AI: How we arrived at the 4th industrial revolution


You could be forgiven for wondering why AI is so big all of a sudden. Hasn't humankind been dreaming about human-like robots for a long time? The first Star Wars film (with crowd-pleasing'droids' R2D2, C-3PO) was released in 1977; Terminator (starring Arnold Schwarzenegger as a cyborg assassin) was a massive success in the mid -1980s, a few years after Blade Runner (starring synthetic – or not? The idea of an intelligent machine is not exactly a new one, yet our ability to create something with Artificial Intelligence has increased dramatically in the last decade or so. There is now scope to use AI to make legal assessments, create games, predict purchases, navigate through traffic, translate words into different languages and diagnose diseases.

Hearst Newspapers Case Study Google Cloud Platform


Instead of hiring a larger team, Hearst Newspapers is solving the problem with Google Cloud AI. Using Google Cloud Natural Language API to enable content classification with powerful machine learning models in an easy-to-use REST API, Hearst Newspapers can understand what its content is about, regardless of how it is structured and presented on the company's many websites. Although Hearst Newspapers previously used a legacy system that attempted to automate the classification process, it was not as fast or as accurate. "Google Cloud Natural Language API is unmatched in its accuracy for content classification," says Naveed Ahmad, Senior Director of Data at Hearst Newspapers, who is responsible for data centralization and business intelligence using Google Cloud Platform. At Hearst Newspapers, we publish several thousand articles a day across more than 30 properties.

ELIZA - Wikipedia


ELIZA is an early natural language processing computer program created from 1964 to 1966[1] at the MIT Artificial Intelligence Laboratory by Joseph Weizenbaum.[2] Created to demonstrate the superficiality of communication between humans and machines, Eliza simulated conversation by using a'pattern matching' and substitution methodology that gave users an illusion of understanding on the part of the program, but had no built in framework for contextualizing events.[3] Directives on how to interact were provided by'scripts', written originally in MAD-Slip, which allowed ELIZA to process user inputs and engage in discourse following the rules and directions of the script. The most famous script, DOCTOR, simulated a Rogerian psychotherapist and used rules, dictated in the script, to respond with non-directional questions to user inputs. As such, ELIZA was one of the first chatterbots, but was also regarded as one of the first programs capable of passing the Turing Test.[clarification needed] ELIZA's creator, Weizenbaum regarded the program as a method to show the superficiality of communication between man and machine, but was surprised by the number of individuals who attributed human-like feelings to the computer program, including Weizenbaum's secretary.[2] Many academics believed that the program would be able to positively influence the lives of many people, particularly those suffering from psychological issues and that it could aid doctors working on such patients' treatment.[2][4]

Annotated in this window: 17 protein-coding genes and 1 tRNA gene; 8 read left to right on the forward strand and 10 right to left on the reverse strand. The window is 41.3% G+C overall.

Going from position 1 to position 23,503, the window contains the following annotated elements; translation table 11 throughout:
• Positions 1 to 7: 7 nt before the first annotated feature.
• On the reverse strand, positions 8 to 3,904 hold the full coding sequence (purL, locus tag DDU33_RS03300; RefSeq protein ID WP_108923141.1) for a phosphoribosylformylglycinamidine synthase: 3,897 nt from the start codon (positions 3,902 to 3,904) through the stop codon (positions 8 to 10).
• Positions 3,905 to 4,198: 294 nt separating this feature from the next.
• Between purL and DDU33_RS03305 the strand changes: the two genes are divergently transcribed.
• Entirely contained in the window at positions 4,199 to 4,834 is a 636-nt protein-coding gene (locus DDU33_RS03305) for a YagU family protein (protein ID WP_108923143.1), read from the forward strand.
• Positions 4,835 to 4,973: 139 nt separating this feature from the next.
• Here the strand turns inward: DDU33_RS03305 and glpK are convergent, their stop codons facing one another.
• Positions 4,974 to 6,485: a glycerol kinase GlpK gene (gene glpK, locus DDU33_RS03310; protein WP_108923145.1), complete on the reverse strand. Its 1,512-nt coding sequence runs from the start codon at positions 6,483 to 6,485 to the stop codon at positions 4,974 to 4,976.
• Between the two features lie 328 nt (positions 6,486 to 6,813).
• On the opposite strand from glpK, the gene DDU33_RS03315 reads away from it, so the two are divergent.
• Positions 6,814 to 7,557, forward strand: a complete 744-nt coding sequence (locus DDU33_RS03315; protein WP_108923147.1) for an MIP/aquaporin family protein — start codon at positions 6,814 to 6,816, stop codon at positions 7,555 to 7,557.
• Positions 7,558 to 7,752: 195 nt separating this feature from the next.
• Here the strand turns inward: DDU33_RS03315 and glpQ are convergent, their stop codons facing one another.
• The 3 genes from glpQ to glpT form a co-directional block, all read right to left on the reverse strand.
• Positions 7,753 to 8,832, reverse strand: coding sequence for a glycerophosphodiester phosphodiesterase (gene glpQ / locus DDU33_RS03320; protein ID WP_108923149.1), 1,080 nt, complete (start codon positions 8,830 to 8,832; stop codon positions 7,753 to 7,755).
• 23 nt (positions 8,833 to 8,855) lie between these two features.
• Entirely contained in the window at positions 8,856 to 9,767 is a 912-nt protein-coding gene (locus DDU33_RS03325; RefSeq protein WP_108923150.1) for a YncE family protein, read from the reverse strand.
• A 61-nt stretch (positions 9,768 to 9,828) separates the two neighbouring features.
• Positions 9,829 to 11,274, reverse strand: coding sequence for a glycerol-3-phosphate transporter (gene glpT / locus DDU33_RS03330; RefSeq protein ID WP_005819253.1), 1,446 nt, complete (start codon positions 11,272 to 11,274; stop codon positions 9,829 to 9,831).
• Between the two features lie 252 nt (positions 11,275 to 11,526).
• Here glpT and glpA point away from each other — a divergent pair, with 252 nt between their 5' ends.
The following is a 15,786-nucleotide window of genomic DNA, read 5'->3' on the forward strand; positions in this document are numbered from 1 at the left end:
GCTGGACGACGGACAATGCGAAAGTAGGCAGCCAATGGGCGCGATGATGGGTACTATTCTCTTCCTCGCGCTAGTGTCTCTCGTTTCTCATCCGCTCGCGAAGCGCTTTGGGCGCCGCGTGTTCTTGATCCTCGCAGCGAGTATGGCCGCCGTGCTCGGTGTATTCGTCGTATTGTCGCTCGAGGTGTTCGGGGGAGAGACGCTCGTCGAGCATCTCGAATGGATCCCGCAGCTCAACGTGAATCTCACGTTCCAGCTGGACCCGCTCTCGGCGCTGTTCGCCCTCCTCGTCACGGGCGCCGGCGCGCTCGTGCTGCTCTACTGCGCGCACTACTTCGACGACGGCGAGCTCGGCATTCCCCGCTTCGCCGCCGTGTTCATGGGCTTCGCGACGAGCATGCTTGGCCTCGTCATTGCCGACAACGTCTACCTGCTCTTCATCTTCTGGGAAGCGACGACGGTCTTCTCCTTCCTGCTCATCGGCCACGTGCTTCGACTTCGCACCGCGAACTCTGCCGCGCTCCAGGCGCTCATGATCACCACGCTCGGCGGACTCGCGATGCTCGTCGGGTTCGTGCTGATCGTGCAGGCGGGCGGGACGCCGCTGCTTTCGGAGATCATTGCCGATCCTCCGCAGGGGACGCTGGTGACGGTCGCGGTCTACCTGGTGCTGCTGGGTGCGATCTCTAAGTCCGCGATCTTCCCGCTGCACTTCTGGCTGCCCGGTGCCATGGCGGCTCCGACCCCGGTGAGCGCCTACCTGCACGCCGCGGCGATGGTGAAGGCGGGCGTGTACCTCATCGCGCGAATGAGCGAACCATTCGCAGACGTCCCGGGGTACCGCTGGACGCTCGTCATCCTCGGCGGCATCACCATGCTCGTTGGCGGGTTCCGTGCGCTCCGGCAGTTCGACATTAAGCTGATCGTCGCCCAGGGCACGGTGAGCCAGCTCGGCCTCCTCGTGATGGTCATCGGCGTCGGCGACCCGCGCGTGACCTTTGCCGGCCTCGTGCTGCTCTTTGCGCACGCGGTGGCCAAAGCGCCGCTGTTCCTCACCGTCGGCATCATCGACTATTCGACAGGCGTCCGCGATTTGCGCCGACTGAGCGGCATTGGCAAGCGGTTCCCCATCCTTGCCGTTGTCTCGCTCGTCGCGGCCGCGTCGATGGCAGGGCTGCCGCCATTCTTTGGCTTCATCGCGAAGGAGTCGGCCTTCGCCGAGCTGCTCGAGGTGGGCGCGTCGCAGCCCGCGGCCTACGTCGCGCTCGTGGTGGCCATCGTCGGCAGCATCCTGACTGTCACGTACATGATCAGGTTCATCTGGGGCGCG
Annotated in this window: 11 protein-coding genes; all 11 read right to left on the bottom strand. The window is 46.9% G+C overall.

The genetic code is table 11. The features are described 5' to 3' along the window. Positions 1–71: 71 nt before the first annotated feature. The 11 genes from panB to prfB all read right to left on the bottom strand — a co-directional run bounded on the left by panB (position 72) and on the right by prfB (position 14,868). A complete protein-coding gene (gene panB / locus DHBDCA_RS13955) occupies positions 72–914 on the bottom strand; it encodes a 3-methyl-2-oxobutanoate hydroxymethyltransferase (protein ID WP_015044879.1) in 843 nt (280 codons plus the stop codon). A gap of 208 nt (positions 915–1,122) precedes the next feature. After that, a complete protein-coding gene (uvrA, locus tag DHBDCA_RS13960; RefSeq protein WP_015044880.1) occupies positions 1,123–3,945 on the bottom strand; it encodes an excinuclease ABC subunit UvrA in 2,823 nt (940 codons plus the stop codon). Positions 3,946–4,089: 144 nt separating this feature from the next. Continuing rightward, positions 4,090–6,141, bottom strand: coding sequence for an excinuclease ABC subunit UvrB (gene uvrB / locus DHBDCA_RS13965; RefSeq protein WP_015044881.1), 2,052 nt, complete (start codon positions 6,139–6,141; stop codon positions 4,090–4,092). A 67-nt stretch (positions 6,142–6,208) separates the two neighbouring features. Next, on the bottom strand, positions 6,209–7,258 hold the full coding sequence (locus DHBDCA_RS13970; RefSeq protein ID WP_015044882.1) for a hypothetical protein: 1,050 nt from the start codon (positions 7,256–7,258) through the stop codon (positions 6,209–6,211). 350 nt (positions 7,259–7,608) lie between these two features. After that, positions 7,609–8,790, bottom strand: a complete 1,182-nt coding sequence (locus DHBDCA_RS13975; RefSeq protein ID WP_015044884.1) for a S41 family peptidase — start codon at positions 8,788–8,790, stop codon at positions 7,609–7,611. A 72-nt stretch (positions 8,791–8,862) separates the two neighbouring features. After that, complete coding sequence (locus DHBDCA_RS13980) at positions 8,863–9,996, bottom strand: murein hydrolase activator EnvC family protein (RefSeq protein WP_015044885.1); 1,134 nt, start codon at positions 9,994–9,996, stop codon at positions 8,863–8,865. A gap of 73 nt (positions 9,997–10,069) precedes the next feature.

Why the 'Last Jedi' Rotten Tomatoes audience score is way below its critics score


If you ask the critics, The Last Jedi is an unequivocal win for the Star Wars franchise. It's stunning, it's heartbreaking, it's cute af and clever to boot. If you ask the fans who aren't critics? Well ... that's where things get complicated. SEE ALSO: Critics swoon over'Star Wars: The Last Jedi' As of writing, The Last Jedi has a 93% fresh rating from critics on Rotten Tomatoes – not quite as high as we predicted, but solid nonetheless, and on a par with its the last chapter in this story, The Force Awakens.

AI and machine learning: Looking beyond the hype


In every federal agency, critical insights are hidden within the massive data sets collected over the years. But because of a shortage of data scientists in the federal government, extracting value from this data is time consuming, if it happens at all.

Optimizing Government The Regulatory Review